One World Trade Center, which was 110 stories and 417 metres tall, was brought down by a plane in 2001. Credit: FEMA Photo Library.
270 Park Avenue (2019-2021)
Last year, the JPMorgan Chase Tower, also known as the Union Carbide Building or 270 Park Avenue, made history by becoming the tallest building to be voluntarily demolished—replacing the Singer Building. Designed by the Manhattan architectural firm Skidmore, Owings & Merrill, the building measured 216 metres and had 52 floors with 223,000 m² of office space.
In 2019, JPMorgan Chase, one of the largest banking and financial services companies in the United States, requested permission to demolish this megastructure, built between 1957 and 1960. In its place, one of the tallest buildings in New York is to be erected: the aim is for the new JPMorgan Chase headquarters to be 423 metres high and 63 storeys high. Construction, which is already underway, is expected to be completed in 2024.
The 216-metre 52-storey JPMorgan Chase Tower skyscraper is the tallest building to be voluntarily demolished. Credit: MikePScott / Flickr.
Meena Plaza I (2020)
The Singer Building, One World Trade Center and 270 Park Avenue are all in Manhattan, the epicentre of skyscrapers in New York City. But throughout history there have been many other intentional demolitions of megastructures around the world. Such is the case of Meena Plaza I, a 168-metre skyscraper in Abu Dhabi that was demolished in 2020 in record time: 18,000 detonators were used to bring down its 144 floors in just 10 seconds.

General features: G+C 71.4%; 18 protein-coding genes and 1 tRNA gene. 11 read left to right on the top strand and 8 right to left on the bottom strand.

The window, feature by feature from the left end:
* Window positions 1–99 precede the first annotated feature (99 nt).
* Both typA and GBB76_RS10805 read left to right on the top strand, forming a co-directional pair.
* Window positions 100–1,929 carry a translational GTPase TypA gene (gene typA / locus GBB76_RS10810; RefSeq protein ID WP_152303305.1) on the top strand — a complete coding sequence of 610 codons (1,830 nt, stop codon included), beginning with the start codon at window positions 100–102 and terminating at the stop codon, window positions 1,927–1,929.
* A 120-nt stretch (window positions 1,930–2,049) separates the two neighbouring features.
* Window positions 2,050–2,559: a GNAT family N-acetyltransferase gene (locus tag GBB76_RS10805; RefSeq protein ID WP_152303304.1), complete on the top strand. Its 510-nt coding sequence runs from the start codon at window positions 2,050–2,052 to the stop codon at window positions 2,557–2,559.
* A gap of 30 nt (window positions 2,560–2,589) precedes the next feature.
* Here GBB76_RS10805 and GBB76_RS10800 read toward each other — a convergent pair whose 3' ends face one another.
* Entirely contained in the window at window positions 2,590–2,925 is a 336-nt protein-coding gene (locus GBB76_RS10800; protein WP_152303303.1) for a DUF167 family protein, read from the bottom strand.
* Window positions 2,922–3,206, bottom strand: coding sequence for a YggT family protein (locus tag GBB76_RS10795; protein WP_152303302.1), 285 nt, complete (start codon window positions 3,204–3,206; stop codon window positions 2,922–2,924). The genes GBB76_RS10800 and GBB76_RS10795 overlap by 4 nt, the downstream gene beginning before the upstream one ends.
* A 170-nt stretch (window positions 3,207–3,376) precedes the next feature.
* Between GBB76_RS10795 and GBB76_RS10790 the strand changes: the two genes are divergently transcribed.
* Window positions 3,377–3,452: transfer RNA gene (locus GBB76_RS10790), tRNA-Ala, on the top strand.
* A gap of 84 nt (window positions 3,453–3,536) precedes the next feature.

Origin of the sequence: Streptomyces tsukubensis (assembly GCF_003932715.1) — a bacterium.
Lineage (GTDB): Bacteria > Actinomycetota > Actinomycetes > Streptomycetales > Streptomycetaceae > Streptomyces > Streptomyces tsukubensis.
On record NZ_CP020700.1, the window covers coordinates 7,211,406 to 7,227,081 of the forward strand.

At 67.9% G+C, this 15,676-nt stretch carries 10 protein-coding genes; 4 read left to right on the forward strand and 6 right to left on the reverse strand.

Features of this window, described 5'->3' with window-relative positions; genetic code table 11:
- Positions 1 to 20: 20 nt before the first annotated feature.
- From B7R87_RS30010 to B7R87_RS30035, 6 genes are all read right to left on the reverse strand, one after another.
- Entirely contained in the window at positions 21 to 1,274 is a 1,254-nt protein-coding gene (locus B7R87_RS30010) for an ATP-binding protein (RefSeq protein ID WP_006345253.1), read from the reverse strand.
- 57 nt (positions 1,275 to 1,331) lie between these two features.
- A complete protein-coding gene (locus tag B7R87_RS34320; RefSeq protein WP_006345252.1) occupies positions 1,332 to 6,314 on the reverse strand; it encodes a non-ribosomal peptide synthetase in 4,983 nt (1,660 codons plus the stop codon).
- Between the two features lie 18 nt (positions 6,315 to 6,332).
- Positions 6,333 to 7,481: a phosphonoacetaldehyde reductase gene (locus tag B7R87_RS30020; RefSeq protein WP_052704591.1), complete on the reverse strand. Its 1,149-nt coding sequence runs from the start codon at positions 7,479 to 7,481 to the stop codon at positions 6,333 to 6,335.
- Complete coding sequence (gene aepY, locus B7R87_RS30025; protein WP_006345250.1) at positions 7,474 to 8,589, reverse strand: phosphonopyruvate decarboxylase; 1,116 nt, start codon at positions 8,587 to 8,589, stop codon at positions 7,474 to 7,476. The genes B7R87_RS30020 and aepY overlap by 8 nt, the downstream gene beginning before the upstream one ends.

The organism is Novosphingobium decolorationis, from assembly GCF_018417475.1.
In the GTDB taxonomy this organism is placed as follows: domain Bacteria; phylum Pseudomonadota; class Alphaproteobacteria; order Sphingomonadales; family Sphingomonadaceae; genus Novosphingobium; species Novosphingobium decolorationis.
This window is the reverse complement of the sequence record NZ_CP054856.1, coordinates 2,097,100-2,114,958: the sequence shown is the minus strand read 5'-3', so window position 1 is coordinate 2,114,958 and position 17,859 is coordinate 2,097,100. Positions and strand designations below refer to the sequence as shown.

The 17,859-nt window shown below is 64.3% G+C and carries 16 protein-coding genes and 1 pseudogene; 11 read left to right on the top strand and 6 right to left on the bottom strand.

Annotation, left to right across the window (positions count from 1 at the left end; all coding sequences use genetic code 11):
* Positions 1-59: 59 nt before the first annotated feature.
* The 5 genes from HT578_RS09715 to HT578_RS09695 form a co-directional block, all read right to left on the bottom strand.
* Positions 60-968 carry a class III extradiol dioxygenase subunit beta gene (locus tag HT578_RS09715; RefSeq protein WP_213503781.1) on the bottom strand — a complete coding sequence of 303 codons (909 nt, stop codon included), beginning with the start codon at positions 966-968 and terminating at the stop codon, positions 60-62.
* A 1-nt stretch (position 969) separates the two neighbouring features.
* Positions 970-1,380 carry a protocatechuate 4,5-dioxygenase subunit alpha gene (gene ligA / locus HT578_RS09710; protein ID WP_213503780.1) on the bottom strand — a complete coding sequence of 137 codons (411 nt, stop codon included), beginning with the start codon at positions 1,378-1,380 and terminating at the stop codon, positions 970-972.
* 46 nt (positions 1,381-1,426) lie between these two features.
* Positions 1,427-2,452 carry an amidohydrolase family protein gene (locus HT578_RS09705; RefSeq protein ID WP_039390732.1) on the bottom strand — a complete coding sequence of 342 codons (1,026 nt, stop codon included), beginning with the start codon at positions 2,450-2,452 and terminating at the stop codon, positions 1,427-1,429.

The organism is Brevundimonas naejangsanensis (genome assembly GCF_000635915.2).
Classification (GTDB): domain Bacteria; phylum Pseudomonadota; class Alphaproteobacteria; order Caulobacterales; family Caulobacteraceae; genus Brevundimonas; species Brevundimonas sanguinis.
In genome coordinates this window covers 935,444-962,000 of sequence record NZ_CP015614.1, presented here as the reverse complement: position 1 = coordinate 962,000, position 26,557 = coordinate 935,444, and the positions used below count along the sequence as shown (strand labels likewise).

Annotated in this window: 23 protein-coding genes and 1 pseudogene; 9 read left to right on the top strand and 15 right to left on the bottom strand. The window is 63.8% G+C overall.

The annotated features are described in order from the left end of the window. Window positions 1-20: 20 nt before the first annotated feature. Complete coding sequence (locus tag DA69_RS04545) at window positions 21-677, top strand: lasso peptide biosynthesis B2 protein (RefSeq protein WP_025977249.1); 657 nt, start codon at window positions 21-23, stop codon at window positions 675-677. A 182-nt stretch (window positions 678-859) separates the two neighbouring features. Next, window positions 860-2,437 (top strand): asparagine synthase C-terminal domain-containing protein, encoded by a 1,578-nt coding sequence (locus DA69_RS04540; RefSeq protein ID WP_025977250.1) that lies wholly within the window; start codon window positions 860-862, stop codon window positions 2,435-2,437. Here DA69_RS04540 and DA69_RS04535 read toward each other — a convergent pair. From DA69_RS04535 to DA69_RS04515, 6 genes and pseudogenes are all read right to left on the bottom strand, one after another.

After the demolition, the area was closed for a few hours. Bill Oregan, CEO of Modon, the company overseeing the demolition, says the aim was to "check that all the explosives have detonated, that the structure has fallen exactly where planned, and that there is no debris outside the project boundaries." The demolition is part of a project to redevelop the area to make way for a major tourist destination in the port area.
In 2020, 18,000 detonators were used to bring down Meena Plaza I in 10 seconds. Credit: Khaleej Times.
Other skyscrapers intentionally demolished in recent decades include the CPF Building, located in Singapore's financial district, or the Tun Razak Tower, a 150-metre building located in Kuala Lumpur and demolished in 2014. Attacks, fires, wars or natural disasters can also destroy large structures and emblematic places. In addition to the 9/11 attacks, there have been other losses of incalculable value: from the damage to Palmyra—an ancient city in the Syrian desert—caused by the Islamic State, to the monuments in the Kathmandu Valley destroyed by the 2015 earthquake in the capital of Nepal, or the 2018 fire that devastated the National Museum of Brazil in Rio de Janeiro.
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Tungsteno is a journalism laboratory to scan the essence of innovation. Devised by Materia Publicaciones Científicas for Sacyr’s blog.